Cinephiles all over the globe lapsed into collective mourning at the news that FilmStruck, which was essentially the movie snob’s Netflix, would be shutting down. But all is not lost: On Friday, the Criterion Collection, the home video distribution company devoted to licensing and selling “important classic and contemporary films,” announced that in Spring 2019, they’ll launch an independent streaming platform called the Criterion Channel in conjunction with WarnerMedia.
“The Criterion Channel will be picking up where the old service left off,” the announcement reads, adding that viewers can expect “programming director spotlights and actor retrospectives featuring major Hollywood and international classics and hard-to-find discoveries from around the world, complete with special features like commentaries, behind-the-scenes footage, and original documentaries.”
It’s hard to overstate just how formidable and huge the Criterion Collection’s catalog is, and just how much of a gift a subscription-based online streaming service will be to nerdy couch potatoes wanting to hunker down on a Friday night to watch gems like Billy Wilder’s Ace in the Hole, a cautionary tale about the toxicity of yellow journalism.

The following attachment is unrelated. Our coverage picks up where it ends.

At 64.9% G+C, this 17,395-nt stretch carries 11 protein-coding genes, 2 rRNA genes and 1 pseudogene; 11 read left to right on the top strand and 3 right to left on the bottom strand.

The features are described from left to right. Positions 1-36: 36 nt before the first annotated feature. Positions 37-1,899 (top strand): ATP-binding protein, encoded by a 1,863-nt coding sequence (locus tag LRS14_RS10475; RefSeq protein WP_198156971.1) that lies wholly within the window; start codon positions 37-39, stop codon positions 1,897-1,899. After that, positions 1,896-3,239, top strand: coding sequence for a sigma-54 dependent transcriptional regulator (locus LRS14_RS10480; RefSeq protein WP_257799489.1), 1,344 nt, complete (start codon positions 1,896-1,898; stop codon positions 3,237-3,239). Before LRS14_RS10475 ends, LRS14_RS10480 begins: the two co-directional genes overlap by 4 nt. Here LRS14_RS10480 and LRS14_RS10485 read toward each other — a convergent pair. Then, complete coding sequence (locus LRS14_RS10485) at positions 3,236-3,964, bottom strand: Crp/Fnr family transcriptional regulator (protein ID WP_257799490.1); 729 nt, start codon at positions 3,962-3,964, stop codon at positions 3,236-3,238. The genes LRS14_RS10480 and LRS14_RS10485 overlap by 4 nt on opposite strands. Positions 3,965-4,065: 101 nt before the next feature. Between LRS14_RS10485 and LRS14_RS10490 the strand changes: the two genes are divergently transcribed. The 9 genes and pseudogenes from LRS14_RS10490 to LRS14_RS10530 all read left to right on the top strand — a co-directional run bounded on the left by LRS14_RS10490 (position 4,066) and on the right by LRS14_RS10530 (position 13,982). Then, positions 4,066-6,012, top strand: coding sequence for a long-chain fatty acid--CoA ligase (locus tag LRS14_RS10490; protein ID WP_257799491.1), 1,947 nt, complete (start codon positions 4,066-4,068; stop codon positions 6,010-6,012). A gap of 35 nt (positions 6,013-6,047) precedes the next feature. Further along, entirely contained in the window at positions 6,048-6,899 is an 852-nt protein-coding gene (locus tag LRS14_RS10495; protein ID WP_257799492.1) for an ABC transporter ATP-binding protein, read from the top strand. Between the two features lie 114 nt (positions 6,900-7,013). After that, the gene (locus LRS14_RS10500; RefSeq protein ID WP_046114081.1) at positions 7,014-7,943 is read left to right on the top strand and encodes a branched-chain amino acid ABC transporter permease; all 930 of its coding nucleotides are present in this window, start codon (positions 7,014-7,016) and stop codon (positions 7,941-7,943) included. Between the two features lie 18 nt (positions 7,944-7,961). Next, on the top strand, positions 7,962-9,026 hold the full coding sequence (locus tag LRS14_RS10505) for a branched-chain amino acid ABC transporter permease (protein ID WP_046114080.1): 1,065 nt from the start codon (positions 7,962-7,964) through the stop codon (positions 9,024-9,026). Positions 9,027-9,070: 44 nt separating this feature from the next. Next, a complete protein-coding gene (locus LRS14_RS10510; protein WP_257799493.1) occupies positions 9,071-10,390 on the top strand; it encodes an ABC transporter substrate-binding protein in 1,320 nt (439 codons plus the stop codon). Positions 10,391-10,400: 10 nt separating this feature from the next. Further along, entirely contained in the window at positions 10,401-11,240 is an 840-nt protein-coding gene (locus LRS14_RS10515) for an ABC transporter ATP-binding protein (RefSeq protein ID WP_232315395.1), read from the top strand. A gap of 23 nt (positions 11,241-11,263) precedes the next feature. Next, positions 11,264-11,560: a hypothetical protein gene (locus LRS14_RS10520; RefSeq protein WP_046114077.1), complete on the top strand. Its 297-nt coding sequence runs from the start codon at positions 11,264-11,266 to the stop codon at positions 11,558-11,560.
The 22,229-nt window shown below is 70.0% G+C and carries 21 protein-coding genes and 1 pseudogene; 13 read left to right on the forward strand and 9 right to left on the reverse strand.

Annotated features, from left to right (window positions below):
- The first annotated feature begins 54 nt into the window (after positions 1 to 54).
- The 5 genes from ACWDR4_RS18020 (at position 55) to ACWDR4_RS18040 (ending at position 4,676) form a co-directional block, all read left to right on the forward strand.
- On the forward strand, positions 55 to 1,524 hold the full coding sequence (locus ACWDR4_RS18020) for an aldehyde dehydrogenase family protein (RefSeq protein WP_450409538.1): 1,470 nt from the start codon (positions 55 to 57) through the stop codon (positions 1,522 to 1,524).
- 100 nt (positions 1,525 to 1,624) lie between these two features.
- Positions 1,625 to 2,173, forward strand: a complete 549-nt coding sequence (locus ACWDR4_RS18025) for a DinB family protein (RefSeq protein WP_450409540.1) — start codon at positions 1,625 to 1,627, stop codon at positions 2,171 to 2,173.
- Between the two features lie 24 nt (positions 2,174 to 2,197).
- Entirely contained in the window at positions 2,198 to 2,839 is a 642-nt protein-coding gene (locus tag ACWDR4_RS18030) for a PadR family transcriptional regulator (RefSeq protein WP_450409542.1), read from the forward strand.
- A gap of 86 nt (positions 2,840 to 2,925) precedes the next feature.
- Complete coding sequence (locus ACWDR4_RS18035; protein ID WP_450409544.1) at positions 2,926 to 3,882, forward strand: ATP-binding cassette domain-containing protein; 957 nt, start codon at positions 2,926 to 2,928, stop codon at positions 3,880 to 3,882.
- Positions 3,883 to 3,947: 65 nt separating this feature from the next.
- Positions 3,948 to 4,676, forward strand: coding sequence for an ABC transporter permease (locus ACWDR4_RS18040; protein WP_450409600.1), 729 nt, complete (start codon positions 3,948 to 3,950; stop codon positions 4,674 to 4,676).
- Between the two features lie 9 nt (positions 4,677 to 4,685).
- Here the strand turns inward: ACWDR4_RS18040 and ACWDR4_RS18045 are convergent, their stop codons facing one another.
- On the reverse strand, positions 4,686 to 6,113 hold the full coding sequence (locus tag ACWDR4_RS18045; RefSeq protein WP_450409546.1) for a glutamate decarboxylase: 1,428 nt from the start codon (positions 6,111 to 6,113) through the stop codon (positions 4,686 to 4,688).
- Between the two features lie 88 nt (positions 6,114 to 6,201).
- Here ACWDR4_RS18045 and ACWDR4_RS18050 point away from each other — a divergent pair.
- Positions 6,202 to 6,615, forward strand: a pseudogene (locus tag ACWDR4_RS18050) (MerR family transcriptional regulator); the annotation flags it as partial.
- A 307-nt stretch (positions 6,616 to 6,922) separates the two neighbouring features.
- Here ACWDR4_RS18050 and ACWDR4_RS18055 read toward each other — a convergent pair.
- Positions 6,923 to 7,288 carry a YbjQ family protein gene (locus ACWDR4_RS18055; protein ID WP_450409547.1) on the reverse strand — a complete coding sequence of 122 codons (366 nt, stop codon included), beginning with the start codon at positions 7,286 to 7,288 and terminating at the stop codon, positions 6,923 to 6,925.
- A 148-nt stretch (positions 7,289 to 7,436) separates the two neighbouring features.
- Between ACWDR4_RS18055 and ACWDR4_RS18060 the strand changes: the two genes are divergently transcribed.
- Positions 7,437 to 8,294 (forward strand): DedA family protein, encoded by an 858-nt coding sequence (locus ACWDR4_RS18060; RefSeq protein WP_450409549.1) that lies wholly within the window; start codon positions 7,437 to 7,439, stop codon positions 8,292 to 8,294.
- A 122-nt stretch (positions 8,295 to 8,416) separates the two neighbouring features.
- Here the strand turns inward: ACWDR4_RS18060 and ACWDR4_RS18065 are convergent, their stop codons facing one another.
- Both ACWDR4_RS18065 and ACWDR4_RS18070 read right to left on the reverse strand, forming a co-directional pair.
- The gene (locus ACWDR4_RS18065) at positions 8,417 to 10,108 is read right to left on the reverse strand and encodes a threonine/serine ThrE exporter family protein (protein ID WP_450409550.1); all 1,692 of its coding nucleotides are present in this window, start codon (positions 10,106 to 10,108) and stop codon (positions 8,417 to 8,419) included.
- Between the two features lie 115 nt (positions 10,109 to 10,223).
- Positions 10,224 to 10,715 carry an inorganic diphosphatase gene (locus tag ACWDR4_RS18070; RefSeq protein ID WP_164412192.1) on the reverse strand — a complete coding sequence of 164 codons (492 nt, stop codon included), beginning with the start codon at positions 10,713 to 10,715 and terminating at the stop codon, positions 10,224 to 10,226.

Netflix, Hulu and Amazon Prime all have their merits, to be sure, but these online streaming services usually prioritize brand-new releases and easily licensed (sometimes subpar) content because their business models dictate it.
While moviegoers obviously want to see the newest and hottest releases, FilmStruck and the Criterion Collection have always opted for quality above all, whether it’s the unsung masterworks, foreign-language dramas that no one your age has ever heard of, or the deeply weird farce that your film professor mentioned in an undergraduate class a million years ago that you only just remembered.